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MDM subtable?

Hey Guys,

I would like to know the different type of subtable with example.

And what is attribute?

~shankar

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    author's profile photo Former Member
    Former Member
    Posted on Nov 21, 2007 at 04:24 AM

    There are 4 types of subtable

    1. Look up flat

    2. Look up qualified

    3.Look up Hierarchy

    4.Look up Taxonomy

    A lookup table is used to store values that are shared by many records in other tables, and also to act as a valid table that defines the set of legal values of the corresponding lookup field for data entry and search. For example, a single manufacturer is typically associated with many product records. By storing manufacturer data in a lookup table, you can edit the single copy of a manufacturer’s data to immediately update all records that reference it. At the same time, by defining a lookup field into the manufacturers table, you can constrain the set of legal values of the lookup field to the corresponding set of values for manufacturer in the manufacturers table.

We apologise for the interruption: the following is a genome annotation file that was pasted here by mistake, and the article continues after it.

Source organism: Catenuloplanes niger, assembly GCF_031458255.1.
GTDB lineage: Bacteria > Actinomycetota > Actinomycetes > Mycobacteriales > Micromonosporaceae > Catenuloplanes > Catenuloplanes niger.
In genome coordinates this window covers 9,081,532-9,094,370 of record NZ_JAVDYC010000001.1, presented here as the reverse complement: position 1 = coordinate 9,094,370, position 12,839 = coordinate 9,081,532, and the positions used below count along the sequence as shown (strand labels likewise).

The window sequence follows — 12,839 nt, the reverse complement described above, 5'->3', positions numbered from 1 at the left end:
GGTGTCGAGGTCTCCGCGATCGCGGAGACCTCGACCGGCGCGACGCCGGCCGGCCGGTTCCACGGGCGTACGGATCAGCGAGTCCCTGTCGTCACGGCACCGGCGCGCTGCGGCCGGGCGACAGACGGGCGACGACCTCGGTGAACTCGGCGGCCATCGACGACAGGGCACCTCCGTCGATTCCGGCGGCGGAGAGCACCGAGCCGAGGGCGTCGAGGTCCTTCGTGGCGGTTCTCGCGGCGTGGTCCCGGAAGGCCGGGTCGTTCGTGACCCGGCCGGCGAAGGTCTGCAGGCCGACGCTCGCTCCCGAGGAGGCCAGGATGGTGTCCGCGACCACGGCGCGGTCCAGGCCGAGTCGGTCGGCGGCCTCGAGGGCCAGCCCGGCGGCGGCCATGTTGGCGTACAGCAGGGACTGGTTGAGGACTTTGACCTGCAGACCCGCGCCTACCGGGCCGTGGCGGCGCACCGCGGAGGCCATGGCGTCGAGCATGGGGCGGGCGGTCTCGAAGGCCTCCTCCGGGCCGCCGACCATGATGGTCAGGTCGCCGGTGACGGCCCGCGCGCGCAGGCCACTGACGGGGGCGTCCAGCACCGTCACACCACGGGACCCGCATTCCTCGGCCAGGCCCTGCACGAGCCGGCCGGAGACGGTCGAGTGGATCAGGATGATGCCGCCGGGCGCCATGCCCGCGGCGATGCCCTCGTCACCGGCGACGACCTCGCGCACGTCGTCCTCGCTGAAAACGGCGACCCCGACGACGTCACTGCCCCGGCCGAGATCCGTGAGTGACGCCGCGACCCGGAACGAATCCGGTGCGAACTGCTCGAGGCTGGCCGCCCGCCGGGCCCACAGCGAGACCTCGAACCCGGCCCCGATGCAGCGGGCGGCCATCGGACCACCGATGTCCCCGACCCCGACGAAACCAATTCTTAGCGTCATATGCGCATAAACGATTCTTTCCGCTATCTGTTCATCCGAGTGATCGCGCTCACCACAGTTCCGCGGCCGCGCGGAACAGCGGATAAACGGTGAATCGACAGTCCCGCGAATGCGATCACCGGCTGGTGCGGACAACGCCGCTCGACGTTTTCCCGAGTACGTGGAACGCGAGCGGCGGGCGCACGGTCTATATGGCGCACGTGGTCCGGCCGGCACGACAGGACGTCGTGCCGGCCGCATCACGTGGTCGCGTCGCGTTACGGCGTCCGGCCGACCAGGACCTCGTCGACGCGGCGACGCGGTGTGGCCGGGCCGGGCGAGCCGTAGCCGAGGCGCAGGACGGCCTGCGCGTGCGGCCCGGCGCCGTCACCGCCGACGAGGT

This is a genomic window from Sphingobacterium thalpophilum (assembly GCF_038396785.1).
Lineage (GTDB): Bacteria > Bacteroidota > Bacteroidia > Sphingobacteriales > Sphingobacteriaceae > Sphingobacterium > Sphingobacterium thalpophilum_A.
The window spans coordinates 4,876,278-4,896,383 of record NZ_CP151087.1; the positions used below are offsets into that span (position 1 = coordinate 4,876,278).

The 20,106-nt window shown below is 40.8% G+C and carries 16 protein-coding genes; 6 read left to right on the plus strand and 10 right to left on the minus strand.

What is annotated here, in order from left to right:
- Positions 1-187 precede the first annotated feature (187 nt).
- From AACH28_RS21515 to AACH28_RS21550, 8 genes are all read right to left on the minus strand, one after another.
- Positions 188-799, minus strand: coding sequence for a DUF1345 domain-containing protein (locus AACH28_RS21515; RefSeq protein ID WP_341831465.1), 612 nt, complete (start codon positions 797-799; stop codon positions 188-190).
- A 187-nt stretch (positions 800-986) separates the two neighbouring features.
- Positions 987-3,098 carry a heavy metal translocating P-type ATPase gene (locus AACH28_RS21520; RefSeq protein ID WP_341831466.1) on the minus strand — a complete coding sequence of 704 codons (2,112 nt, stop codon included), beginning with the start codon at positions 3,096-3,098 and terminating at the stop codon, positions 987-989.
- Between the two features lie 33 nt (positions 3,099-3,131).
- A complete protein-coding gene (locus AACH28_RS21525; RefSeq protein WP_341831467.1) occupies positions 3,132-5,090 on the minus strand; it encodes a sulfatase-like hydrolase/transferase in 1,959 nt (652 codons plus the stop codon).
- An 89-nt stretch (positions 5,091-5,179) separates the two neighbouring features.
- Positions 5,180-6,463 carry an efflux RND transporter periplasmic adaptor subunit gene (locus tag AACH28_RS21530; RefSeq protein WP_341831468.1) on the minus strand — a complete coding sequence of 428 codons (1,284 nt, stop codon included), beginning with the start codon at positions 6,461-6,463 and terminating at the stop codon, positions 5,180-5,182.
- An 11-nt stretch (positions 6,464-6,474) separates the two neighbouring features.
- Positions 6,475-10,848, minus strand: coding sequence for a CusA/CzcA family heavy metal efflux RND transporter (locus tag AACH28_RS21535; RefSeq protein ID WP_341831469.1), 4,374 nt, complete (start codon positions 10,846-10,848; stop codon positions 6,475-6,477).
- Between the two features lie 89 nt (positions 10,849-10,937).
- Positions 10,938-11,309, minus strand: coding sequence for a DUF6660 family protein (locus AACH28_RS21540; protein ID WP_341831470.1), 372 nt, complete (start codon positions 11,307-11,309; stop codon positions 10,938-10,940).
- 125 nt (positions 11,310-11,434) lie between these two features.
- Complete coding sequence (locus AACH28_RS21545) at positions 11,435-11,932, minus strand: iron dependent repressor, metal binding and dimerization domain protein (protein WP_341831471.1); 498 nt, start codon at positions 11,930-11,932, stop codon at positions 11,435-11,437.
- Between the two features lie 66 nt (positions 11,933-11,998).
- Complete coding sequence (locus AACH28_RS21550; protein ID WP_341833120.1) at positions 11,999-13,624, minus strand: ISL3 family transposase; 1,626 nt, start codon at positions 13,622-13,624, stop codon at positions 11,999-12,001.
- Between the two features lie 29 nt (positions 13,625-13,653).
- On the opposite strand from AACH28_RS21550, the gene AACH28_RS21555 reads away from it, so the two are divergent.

For simple lookup tables, you need to decide whether the lookup values should be stored in a flat table or a hierarchical table, and what subtable fields are needed to store the additional information about each subtable record. For example, the Manufacturer field in the Productstable typically should be a lookup field, with the Manufacturer data stored in a lookup table. Furthermore, the Manufacturers lookup table should be hierarchical if, for example, you need to accommodate company divisions.

    Product categories and subcategories, along with the attributes associated with them, are represented in an MDM repository as a hierarchy in a taxonomy table. A taxonomy table is a special kind of lookup table that provides support not only for a hierarchy of category and subcategory records, but also for category-specific attributes that can be assigned to each category on a category-by-category basis.